What is considered a prestigious scientific conference in Israel is hosted by President Shimon Peres, most remembered by Lebanese and Palestinians for ordering the shelling of a United Nations compound near the village of Qana in South Lebanon in 1996. The compound was a safe heaven, where civilians often sought shelter during Israeli strikes. Not that time around, however. 106 innocent people, mostly children and women were killed and 116 wounded, including UN forces. That harrowing event alone would have sent Peres, then Israel’s prime minister to serve his remaining years in jail. But of course, Israel is above the law, or so the Israeli government believes and consistently behaved in the last 65 years at a price tag of uncountable lives, untold destruction and protracted suffering of entire nations.
Hawking’s response to the boycott call was immensely important. The man’s legendary status aside, the Boycott, Divestment and Sanctions (BDS) movement has proved more durable and successful than its detractors – mostly Israel’s apologists – want to believe. Hawking’s decision was also a testament that reason and morality should and must go hand in hand. Israel’s boasting of its scientific accomplishments should mean zilch if such technology is put to work to advance state violence, tighten military occupation, and make killer drones available to other countries, thus exporting violence and mayhem. That very ‘science’ was used in abundance in Israel’s latest two wars on Gaza (2008-09 and 2012) which claimed thousands of lives between dead and wounded.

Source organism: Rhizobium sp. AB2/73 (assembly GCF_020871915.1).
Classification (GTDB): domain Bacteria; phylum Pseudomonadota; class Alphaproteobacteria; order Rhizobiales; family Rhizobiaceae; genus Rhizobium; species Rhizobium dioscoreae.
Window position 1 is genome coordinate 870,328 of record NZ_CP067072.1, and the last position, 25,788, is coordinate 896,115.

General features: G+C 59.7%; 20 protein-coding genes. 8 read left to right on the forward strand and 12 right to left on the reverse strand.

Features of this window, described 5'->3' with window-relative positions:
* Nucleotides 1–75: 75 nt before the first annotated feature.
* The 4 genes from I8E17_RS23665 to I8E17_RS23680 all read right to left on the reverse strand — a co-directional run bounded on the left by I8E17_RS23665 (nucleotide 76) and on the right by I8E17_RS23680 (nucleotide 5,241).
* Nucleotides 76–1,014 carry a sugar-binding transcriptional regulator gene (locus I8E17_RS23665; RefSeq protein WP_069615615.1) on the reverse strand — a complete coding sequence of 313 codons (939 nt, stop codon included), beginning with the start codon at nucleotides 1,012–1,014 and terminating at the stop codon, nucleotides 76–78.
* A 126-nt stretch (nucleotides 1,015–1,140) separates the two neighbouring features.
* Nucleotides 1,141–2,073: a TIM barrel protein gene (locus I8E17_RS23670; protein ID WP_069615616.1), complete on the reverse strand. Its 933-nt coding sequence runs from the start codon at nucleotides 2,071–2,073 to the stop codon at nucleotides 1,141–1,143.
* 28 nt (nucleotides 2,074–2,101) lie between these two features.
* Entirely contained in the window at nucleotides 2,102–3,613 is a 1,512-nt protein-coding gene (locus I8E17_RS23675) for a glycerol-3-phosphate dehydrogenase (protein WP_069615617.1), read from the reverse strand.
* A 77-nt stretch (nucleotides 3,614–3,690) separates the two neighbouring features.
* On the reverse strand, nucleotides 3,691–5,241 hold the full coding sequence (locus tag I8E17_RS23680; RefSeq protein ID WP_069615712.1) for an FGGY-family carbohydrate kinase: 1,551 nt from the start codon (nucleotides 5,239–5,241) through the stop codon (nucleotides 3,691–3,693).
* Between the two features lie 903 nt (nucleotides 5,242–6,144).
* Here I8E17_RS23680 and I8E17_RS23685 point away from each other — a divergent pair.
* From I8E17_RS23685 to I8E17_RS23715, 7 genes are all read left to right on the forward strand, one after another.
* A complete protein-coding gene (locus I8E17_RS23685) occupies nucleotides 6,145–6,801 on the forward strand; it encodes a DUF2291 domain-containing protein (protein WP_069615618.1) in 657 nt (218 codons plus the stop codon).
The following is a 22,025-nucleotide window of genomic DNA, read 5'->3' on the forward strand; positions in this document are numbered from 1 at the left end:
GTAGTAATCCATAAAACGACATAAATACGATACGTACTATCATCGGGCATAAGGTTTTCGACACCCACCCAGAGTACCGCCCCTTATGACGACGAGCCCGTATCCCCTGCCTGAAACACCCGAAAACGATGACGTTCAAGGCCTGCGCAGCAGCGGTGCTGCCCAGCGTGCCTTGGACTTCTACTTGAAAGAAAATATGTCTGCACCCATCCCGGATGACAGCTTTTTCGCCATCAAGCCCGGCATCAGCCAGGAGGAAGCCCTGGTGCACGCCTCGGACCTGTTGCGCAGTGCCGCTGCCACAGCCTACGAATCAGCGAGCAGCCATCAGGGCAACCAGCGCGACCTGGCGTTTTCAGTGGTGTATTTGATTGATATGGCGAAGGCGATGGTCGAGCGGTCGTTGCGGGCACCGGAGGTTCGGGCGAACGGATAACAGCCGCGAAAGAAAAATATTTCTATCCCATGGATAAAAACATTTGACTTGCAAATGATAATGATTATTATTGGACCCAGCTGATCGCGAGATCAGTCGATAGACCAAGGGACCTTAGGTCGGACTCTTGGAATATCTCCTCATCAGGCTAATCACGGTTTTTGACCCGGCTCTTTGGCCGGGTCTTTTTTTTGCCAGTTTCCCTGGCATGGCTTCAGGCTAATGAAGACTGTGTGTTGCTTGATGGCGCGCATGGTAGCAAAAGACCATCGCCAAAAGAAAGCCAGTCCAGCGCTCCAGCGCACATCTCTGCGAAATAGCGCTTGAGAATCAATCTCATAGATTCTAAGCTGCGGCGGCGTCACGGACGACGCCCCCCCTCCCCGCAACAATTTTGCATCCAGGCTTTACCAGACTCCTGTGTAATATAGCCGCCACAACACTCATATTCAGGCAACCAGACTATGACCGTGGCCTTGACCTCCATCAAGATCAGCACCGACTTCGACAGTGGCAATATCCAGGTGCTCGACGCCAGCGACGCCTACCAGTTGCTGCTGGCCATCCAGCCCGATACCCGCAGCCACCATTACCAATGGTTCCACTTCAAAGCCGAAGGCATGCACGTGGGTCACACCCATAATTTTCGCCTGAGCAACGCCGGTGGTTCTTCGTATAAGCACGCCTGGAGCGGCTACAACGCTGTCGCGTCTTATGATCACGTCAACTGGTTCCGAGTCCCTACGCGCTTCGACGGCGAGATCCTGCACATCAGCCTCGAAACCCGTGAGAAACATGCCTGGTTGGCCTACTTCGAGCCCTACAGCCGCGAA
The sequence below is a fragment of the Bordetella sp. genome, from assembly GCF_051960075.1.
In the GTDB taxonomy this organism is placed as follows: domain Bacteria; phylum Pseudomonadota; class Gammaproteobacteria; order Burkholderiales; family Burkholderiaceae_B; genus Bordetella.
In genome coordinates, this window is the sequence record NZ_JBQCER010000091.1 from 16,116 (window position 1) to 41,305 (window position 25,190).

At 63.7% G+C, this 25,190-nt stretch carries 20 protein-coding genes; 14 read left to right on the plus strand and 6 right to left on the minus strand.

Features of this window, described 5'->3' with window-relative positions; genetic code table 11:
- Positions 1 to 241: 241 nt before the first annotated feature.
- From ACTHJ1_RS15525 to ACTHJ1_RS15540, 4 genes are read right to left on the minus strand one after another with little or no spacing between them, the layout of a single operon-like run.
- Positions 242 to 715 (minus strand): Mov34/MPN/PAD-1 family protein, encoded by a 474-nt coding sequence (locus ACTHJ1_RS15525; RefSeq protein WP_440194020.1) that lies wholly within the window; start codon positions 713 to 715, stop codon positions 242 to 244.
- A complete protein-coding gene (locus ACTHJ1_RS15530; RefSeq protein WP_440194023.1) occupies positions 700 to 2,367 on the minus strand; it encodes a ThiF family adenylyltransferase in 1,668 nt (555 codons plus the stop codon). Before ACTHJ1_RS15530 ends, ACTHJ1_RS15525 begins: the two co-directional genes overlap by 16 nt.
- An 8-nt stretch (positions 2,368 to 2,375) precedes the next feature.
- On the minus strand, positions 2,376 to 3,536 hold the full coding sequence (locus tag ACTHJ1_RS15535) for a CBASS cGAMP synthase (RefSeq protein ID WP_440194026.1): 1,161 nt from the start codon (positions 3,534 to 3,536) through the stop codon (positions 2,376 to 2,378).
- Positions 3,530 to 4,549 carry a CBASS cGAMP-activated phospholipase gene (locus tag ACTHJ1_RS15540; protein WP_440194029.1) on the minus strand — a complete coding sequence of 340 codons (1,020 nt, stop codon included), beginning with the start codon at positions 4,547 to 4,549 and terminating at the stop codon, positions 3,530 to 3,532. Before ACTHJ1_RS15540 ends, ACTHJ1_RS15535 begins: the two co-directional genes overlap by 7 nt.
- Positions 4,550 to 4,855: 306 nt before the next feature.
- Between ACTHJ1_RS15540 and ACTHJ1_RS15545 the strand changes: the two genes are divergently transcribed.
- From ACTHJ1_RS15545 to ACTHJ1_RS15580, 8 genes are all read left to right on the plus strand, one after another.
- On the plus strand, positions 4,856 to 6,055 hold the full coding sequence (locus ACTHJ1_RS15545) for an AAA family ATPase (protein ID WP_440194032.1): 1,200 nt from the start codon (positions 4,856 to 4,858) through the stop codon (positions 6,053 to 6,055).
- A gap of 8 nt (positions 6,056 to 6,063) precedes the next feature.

Full Article: http://www.zcommunications.org/israel-hawking-and-the-pressing-question-of-boycott-by-ramzy-baroud
Posted by polly7 | Thu May 16, 2013, 01:12 PM (41 replies)
By Jérôme E. Roos
Wednesday, May 15, 2013
In recent weeks, European leaders somewhat belatedly seem to have become mightily interested in the issue. Italy’s new Prime Minister Enrico Letta called youth unemployment the most serious problem facing his country and called for an EU plan to “combat” it. German Chancellor Angela Merkel, flag-bearer of the European austerity movement, similarly considers youth unemployment to be “Europe’s biggest challenge.” Meanwhile, a new campaign by Big Think somewhat naively asks “what’s causing youth unemployment and what can fix it?”